Things I'd Be Way Behind If It Wasn't For That

(NOTE: Based on time elapsed since the posting of this entry, the BS-o-meter calculates this is 9.648% likely to be something that Ferrett now regrets.)

I’d be a lot more comfortable with groups using their persecution as a way of inspiring their other members to act… if humanity was good at recognizing when they’ve won.  But we’re not.
The latest evidence in this “poor ability to demarcate victory” comes from this essay on “Invisible Christian Privilege,” wherein American Christians genuinely believe that they are a persecuted, minority faction who are being silenced by large, powerful forces. Their evidence?  Well, people are trying to change aspects of the culture they live in. Though Christian themes are largely dominant in America (check the link for some good examples), the fact that there is any resistance at all means that they’re being backed into a corner.
Thing is, it was true once.  Christians did start off as a small, persecuted sect.  (And to be fair, there are places in the world where they are still.)  But though that sect grew, the self-image of themselves as a small band of people fighting against a world that hates them remained a tremendous marketing tool. I always think about Garrison Keillor’s observation that he never felt more Lutheran than in New York – in Minnesota, being Lutheran was an assumed thing that you never had to fight for, but in the tussle and rumble of New York, he felt defined (and, one suspects, energized) by the competing forces.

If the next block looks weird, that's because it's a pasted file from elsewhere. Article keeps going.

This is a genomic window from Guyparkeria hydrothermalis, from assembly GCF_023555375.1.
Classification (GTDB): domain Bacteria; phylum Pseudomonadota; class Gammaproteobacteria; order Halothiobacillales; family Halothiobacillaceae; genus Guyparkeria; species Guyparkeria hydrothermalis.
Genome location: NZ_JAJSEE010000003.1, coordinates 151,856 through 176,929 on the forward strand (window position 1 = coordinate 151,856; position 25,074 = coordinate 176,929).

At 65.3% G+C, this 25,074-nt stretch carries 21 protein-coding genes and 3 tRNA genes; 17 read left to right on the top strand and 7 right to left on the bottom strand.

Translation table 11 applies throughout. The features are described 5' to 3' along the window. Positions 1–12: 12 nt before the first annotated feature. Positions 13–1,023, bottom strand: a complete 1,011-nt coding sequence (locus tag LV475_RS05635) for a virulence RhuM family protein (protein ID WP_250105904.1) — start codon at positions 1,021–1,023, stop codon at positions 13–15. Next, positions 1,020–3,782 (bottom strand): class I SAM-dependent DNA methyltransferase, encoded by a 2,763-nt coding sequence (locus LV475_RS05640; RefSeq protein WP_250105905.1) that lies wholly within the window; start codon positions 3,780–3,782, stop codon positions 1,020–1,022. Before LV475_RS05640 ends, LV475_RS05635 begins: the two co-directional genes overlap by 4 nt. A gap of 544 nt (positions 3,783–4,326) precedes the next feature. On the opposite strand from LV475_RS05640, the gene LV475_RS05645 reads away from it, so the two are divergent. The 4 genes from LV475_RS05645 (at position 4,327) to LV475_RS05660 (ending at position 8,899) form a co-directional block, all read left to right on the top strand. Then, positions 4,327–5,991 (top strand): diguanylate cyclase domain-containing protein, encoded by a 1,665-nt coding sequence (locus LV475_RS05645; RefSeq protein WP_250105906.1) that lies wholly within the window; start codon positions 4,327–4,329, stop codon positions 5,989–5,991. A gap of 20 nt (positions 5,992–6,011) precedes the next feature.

This isn’t just Christians.  You can see it in conservatives (who don’t see how thoroughly their ideas of “anyone who raises taxes has done a bad job” and “government is inefficient” has permeated mainstream thought, thus defining even Democratic elections), and Israel’s often shameful treatment and justification of Palestine (even though, admittedly, Israel is in a place where it can lose badly if it drops guard), and, well, pretty much everywhere you have someone in power.  Considering that most powerful groups start out as a small group of rebels, they’re going to start out persecuted – and that air of persecution stays with them all the way to the top. At which point they use it as an argument to try to quash genuinely persecuted groups.